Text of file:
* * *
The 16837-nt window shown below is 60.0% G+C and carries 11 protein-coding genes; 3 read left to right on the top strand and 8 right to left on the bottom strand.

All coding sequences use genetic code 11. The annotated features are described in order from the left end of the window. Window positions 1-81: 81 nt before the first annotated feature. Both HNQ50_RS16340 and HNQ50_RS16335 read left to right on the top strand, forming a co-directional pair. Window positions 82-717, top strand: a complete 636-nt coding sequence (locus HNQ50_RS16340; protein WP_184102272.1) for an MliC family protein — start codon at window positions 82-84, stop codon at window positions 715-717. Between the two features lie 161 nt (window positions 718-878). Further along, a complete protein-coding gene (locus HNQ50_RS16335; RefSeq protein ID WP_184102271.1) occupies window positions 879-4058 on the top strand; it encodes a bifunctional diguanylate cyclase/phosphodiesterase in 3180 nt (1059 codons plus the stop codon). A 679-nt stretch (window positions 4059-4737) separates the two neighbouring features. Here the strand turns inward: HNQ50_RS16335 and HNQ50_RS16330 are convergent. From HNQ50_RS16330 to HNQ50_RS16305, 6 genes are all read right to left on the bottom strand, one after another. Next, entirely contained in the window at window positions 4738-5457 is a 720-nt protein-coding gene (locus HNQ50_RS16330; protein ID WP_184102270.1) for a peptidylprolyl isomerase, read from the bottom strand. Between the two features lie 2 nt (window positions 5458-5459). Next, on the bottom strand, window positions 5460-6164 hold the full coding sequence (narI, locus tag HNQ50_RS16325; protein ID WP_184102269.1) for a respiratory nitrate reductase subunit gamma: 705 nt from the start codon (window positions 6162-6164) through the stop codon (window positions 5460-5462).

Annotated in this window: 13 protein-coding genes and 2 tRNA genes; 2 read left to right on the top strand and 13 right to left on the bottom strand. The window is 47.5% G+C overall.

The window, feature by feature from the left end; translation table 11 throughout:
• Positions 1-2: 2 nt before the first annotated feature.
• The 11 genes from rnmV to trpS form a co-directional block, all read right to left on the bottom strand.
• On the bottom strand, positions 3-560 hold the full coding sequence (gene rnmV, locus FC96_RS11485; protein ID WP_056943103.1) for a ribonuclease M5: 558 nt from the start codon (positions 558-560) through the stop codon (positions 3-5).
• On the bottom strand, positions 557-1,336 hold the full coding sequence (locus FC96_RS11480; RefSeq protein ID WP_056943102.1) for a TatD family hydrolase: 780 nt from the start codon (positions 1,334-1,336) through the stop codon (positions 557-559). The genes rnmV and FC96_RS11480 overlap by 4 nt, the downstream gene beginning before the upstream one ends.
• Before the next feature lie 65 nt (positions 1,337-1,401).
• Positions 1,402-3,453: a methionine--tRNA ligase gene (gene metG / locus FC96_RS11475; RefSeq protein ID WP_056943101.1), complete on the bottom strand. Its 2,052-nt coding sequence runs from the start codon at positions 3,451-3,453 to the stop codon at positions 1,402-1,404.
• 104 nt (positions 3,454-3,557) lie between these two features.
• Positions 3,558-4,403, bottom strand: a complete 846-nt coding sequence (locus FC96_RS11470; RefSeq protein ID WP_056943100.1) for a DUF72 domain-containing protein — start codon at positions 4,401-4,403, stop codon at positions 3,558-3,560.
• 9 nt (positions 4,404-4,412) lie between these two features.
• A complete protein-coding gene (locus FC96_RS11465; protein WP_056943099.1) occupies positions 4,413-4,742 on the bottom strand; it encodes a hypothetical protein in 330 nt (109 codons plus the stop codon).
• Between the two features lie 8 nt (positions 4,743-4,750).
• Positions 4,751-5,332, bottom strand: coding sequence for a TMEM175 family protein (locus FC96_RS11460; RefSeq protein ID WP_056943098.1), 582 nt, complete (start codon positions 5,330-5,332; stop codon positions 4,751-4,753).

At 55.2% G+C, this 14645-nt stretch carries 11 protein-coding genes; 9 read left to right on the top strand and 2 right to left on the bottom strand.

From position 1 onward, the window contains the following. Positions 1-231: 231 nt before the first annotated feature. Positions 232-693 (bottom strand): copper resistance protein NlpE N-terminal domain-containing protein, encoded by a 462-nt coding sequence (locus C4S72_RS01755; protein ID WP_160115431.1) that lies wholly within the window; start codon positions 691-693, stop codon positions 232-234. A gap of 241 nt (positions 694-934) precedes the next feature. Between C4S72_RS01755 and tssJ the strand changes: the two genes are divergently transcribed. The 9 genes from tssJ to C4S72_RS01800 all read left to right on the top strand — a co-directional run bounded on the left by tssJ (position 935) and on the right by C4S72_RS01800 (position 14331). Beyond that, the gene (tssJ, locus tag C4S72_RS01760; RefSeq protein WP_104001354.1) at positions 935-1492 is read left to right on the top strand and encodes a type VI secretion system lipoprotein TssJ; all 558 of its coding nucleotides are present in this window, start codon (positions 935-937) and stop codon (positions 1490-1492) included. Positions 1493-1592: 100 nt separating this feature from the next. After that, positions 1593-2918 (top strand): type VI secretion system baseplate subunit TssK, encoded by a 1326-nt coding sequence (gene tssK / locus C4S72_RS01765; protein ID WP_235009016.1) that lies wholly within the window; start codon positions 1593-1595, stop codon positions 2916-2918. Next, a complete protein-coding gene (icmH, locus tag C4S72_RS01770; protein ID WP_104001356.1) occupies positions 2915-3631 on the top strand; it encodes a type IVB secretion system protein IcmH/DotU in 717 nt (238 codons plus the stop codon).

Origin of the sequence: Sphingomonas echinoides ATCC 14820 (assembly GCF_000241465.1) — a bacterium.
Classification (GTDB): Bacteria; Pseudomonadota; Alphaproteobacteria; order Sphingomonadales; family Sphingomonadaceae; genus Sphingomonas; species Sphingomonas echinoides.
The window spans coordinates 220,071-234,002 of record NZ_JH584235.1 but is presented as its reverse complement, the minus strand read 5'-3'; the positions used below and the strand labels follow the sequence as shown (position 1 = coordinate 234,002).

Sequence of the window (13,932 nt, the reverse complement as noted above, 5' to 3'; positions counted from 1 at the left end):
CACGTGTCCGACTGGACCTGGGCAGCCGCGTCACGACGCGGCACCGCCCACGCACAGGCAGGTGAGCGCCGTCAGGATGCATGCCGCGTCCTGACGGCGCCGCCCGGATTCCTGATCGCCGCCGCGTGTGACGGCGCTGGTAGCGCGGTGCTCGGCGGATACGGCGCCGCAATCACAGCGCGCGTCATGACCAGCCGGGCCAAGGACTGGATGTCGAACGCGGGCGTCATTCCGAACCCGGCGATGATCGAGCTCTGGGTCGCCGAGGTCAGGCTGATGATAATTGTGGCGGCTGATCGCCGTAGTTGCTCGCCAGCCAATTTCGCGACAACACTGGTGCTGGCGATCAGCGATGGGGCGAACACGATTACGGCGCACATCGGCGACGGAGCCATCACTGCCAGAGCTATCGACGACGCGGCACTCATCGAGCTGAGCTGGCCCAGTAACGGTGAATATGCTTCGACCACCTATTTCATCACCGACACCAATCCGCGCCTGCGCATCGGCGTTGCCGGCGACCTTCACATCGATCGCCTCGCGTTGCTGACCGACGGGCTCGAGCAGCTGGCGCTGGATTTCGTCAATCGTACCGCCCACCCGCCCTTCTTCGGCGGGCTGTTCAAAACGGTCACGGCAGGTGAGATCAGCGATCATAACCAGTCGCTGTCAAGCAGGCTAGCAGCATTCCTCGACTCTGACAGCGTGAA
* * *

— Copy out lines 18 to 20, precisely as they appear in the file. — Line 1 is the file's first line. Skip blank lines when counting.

From position 1 onward, the window contains the following. Positions 1-231: 231 nt before the first annotated feature. Positions 232-693 (bottom strand): copper resistance protein NlpE N-terminal domain-containing protein, encoded by a 462-nt coding sequence (locus C4S72_RS01755; protein ID WP_160115431.1) that lies wholly within the window; start codon positions 691-693, stop codon positions 232-234. A gap of 241 nt (positions 694-934) precedes the next feature. Between C4S72_RS01755 and tssJ the strand changes: the two genes are divergently transcribed. The 9 genes from tssJ to C4S72_RS01800 all read left to right on the top strand — a co-directional run bounded on the left by tssJ (position 935) and on the right by C4S72_RS01800 (position 14331). Beyond that, the gene (tssJ, locus tag C4S72_RS01760; RefSeq protein WP_104001354.1) at positions 935-1492 is read left to right on the top strand and encodes a type VI secretion system lipoprotein TssJ; all 558 of its coding nucleotides are present in this window, start codon (positions 935-937) and stop codon (positions 1490-1492) included. Positions 1493-1592: 100 nt separating this feature from the next. After that, positions 1593-2918 (top strand): type VI secretion system baseplate subunit TssK, encoded by a 1326-nt coding sequence (gene tssK / locus C4S72_RS01765; protein ID WP_235009016.1) that lies wholly within the window; start codon positions 1593-1595, stop codon positions 2916-2918. Next, a complete protein-coding gene (icmH, locus tag C4S72_RS01770; protein ID WP_104001356.1) occupies positions 2915-3631 on the top strand; it encodes a type IVB secretion system protein IcmH/DotU in 717 nt (238 codons plus the stop codon).

Origin of the sequence: Sphingomonas echinoides ATCC 14820 (assembly GCF_000241465.1) — a bacterium.
Classification (GTDB): Bacteria; Pseudomonadota; Alphaproteobacteria; order Sphingomonadales; family Sphingomonadaceae; genus Sphingomonas; species Sphingomonas echinoides.